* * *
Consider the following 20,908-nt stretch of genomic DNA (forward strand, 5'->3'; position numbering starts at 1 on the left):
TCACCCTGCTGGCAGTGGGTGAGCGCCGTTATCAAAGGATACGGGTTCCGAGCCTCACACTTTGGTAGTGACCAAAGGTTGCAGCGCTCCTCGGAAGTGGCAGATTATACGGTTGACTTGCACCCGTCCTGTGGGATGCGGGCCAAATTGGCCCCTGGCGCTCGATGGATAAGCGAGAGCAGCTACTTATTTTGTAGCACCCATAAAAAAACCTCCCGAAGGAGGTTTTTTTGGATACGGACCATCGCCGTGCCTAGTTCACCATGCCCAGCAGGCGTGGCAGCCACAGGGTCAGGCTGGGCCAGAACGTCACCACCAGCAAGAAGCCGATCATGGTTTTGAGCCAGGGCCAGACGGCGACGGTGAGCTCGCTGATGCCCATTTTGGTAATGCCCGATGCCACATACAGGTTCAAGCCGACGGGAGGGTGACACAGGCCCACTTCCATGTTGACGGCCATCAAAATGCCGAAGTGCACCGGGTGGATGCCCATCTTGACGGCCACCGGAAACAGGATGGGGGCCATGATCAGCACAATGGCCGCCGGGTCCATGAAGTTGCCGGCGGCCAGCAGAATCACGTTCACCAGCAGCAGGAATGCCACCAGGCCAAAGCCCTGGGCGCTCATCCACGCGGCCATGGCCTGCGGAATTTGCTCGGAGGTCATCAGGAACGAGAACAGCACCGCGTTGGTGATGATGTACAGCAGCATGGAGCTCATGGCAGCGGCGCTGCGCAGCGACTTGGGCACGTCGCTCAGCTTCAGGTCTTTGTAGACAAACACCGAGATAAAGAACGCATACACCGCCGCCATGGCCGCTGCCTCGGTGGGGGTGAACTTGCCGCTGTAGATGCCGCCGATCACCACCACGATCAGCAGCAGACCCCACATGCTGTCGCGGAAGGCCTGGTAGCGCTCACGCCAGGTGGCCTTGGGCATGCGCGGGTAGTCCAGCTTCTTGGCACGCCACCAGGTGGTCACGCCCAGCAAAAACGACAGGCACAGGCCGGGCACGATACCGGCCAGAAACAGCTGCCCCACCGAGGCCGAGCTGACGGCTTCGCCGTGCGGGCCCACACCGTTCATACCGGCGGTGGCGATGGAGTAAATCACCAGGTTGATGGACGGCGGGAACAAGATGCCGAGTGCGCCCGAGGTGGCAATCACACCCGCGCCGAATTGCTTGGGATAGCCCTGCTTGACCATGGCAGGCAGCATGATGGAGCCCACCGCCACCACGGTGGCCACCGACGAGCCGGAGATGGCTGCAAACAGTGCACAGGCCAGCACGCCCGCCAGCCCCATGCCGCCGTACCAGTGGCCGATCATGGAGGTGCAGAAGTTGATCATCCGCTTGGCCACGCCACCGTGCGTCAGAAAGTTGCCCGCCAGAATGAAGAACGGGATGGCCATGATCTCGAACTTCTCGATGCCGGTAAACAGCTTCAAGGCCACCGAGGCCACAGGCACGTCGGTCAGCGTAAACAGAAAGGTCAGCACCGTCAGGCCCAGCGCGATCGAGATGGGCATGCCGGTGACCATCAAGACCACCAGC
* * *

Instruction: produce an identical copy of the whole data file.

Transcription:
Consider the following 20,908-nt stretch of genomic DNA (forward strand, 5'->3'; position numbering starts at 1 on the left):
TCACCCTGCTGGCAGTGGGTGAGCGCCGTTATCAAAGGATACGGGTTCCGAGCCTCACACTTTGGTAGTGACCAAAGGTTGCAGCGCTCCTCGGAAGTGGCAGATTATACGGTTGACTTGCACCCGTCCTGTGGGATGCGGGCCAAATTGGCCCCTGGCGCTCGATGGATAAGCGAGAGCAGCTACTTATTTTGTAGCACCCATAAAAAAACCTCCCGAAGGAGGTTTTTTTGGATACGGACCATCGCCGTGCCTAGTTCACCATGCCCAGCAGGCGTGGCAGCCACAGGGTCAGGCTGGGCCAGAACGTCACCACCAGCAAGAAGCCGATCATGGTTTTGAGCCAGGGCCAGACGGCGACGGTGAGCTCGCTGATGCCCATTTTGGTAATGCCCGATGCCACATACAGGTTCAAGCCGACGGGAGGGTGACACAGGCCCACTTCCATGTTGACGGCCATCAAAATGCCGAAGTGCACCGGGTGGATGCCCATCTTGACGGCCACCGGAAACAGGATGGGGGCCATGATCAGCACAATGGCCGCCGGGTCCATGAAGTTGCCGGCGGCCAGCAGAATCACGTTCACCAGCAGCAGGAATGCCACCAGGCCAAAGCCCTGGGCGCTCATCCACGCGGCCATGGCCTGCGGAATTTGCTCGGAGGTCATCAGGAACGAGAACAGCACCGCGTTGGTGATGATGTACAGCAGCATGGAGCTCATGGCAGCGGCGCTGCGCAGCGACTTGGGCACGTCGCTCAGCTTCAGGTCTTTGTAGACAAACACCGAGATAAAGAACGCATACACCGCCGCCATGGCCGCTGCCTCGGTGGGGGTGAACTTGCCGCTGTAGATGCCGCCGATCACCACCACGATCAGCAGCAGACCCCACATGCTGTCGCGGAAGGCCTGGTAGCGCTCACGCCAGGTGGCCTTGGGCATGCGCGGGTAGTCCAGCTTCTTGGCACGCCACCAGGTGGTCACGCCCAGCAAAAACGACAGGCACAGGCCGGGCACGATACCGGCCAGAAACAGCTGCCCCACCGAGGCCGAGCTGACGGCTTCGCCGTGCGGGCCCACACCGTTCATACCGGCGGTGGCGATGGAGTAAATCACCAGGTTGATGGACGGCGGGAACAAGATGCCGAGTGCGCCCGAGGTGGCAATCACACCCGCGCCGAATTGCTTGGGATAGCCCTGCTTGACCATGGCAGGCAGCATGATGGAGCCCACCGCCACCACGGTGGCCACCGACGAGCCGGAGATGGCTGCAAACAGTGCACAGGCCAGCACGCCCGCCAGCCCCATGCCGCCGTACCAGTGGCCGATCATGGAGGTGCAGAAGTTGATCATCCGCTTGGCCACGCCACCGTGCGTCAGAAAGTTGCCCGCCAGAATGAAGAACGGGATGGCCATGATCTCGAACTTCTCGATGCCGGTAAACAGCTTCAAGGCCACCGAGGCCACAGGCACGTCGGTCAGCGTAAACAGAAAGGTCAGCACCGTCAGGCCCAGCGCGATCGAGATGGGCATGCCGGTGACCATCAAGACCACCAGC